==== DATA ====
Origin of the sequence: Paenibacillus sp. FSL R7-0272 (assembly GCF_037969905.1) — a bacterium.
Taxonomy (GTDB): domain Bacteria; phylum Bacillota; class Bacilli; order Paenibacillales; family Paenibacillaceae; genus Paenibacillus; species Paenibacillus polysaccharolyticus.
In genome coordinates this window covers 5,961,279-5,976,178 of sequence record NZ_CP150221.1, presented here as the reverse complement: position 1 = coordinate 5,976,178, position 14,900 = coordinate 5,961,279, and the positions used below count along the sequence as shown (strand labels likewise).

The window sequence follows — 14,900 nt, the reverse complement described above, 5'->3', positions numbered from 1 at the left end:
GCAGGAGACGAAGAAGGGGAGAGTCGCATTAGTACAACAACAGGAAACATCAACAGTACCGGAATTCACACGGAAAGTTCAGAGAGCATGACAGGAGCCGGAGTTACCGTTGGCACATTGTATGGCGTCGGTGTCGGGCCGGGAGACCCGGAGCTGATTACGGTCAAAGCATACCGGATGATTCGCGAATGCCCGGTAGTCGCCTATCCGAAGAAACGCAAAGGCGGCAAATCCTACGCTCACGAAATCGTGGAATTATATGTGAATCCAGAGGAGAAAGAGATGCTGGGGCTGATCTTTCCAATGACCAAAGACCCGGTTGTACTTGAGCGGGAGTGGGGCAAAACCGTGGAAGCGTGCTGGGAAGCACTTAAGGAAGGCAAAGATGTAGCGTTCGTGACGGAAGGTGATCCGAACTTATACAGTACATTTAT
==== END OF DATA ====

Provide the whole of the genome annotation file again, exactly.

Origin of the sequence: Paenibacillus sp. FSL R7-0272 (assembly GCF_037969905.1) — a bacterium.
Taxonomy (GTDB): domain Bacteria; phylum Bacillota; class Bacilli; order Paenibacillales; family Paenibacillaceae; genus Paenibacillus; species Paenibacillus polysaccharolyticus.
In genome coordinates this window covers 5,961,279-5,976,178 of sequence record NZ_CP150221.1, presented here as the reverse complement: position 1 = coordinate 5,976,178, position 14,900 = coordinate 5,961,279, and the positions used below count along the sequence as shown (strand labels likewise).

The window sequence follows — 14,900 nt, the reverse complement described above, 5'->3', positions numbered from 1 at the left end:
GCAGGAGACGAAGAAGGGGAGAGTCGCATTAGTACAACAACAGGAAACATCAACAGTACCGGAATTCACACGGAAAGTTCAGAGAGCATGACAGGAGCCGGAGTTACCGTTGGCACATTGTATGGCGTCGGTGTCGGGCCGGGAGACCCGGAGCTGATTACGGTCAAAGCATACCGGATGATTCGCGAATGCCCGGTAGTCGCCTATCCGAAGAAACGCAAAGGCGGCAAATCCTACGCTCACGAAATCGTGGAATTATATGTGAATCCAGAGGAGAAAGAGATGCTGGGGCTGATCTTTCCAATGACCAAAGACCCGGTTGTACTTGAGCGGGAGTGGGGCAAAACCGTGGAAGCGTGCTGGGAAGCACTTAAGGAAGGCAAAGATGTAGCGTTCGTGACGGAAGGTGATCCGAACTTATACAGTACATTTAT